Request for New Audit. If the taxpayer never received notice of an audit, the taxpayer moved or for good reason never had the opportunity to substantiate tax positions and is now able to do so, a new audit may be requested through the local Taxpayer Advocate’s office.
Administrative Appeals. Since 1998, administrative appeals are available concerning collection actions. Collection Due Process appeal (CDP) is available after a receiving a Notice of Federal Tax Lien, Notice of Intent to Levy and other collection notices. The taxpayer has a right to judicial review of the CDP determination. Collection Appeals Program (CAP) can be filed before or after notices of tax lien or levy to forestall such filings on procedural issues. Unlike the CDP, an unfavorable decision in CAP may not be contested in Tax Court or U.S. district court.
Injunctive Relief. Once administrative appeals are exhausted, collection proceedings can be restrained by petitioning in Tax Court or District Court but only under specific provisions of the code. They include when the IRS takes action during one of the statutory waiting periods such as before the period for the taxpayer to petition the Tax Court for redetermination has expired.
If the IRS collection action cannot be stopped, the three principal means of resolving the account are installment agreements, offers in compromise and bankruptcy. If the taxpayer has sufficient income to pay the full tax liability and interest over a period but has no equity in assets against which to borrow, the taxpayer should be able to obtain an installment agreement. If the taxpayer is not able to fully pay the liability, the taxpayer should consider an offer in compromise. Finally, if administrative resolution of the liability is unlikely, bankruptcy should be considered as a last resort.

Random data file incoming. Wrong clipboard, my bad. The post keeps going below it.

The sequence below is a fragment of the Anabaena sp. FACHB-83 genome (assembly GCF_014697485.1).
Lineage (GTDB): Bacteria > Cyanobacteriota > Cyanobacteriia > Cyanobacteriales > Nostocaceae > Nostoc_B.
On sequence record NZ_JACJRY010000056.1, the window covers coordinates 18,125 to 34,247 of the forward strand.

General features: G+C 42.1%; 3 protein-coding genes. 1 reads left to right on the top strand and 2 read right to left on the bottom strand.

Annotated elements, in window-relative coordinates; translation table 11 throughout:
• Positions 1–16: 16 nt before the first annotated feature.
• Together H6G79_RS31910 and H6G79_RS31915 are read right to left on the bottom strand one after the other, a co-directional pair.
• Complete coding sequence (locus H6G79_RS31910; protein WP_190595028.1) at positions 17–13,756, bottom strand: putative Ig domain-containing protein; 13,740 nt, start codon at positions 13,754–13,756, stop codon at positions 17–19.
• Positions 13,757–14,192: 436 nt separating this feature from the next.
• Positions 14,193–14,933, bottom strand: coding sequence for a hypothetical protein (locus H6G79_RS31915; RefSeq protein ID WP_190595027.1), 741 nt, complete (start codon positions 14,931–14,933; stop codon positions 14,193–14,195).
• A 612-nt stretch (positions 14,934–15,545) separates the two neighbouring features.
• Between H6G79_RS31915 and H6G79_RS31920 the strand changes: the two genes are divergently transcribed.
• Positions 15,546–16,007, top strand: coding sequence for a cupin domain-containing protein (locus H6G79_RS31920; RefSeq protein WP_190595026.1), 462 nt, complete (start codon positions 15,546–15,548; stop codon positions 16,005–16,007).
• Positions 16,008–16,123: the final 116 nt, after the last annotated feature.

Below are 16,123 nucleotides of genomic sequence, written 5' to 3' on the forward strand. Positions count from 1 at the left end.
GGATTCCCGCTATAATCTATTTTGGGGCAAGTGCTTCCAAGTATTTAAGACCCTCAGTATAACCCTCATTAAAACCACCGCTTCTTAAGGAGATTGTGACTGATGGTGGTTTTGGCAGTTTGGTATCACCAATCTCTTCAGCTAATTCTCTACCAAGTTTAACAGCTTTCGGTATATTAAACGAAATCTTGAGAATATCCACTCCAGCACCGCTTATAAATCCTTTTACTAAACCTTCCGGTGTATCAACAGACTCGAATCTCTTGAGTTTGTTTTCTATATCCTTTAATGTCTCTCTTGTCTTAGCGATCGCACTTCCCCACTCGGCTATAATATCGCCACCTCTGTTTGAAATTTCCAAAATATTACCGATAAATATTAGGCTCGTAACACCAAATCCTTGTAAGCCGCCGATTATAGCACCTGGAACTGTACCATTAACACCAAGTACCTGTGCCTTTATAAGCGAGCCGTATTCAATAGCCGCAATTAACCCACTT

Installment Agreements. If the tax is less than $10,000 and the proposed payment schedule is less than 3 years, the taxpayer can use form 9465 to apply for installment agreement and approval is automatic. Even if the taxpayer does not get automatic approval, a taxpayer with substantial income and no assets is a likely candidate for installment agreement. Extensive financial information is provided using form 433 which the IRS considers in approving the installment agreement. In limited cases the IRS may approve an installment agreement for less than the full amount, a Partial Payment Installment Agreement. The taxpayer must agree to stay current on filings and other tax payments or the agreement may be terminated.
Offers In Compromise. The offer in compromise can be submitted by the taxpayer to cover all taxes, interest and penalties using form 656. The IRS will accept an offer in compromise when it is unlikely that the tax liability can be collected in full and the amount offered reasonably reflects the collection potential. The taxpayer again uses for 433 to provide financial information considered by the IRS. The taxpayer may also introduce doubt as to the tax assessed by submitting factual and legal support for that position. The IRS may also enter into a compromise to promote effective tax administration when payment in full would create an economic hardship.
The strategies presented here can be used to avoid or delay federal tax liens and levies. They have been presented in the general order they should be considered by the taxpayer and/or the taxpayers representative. They are presented only in summary form as the requirements of this article dictate. There are, however, multitudes of requirements, time limits and other considerations that brevity precludes from this article. In short, these strategies are best undertaken by your trusted advisors at GROCO. We are professionals, don’t try this at home.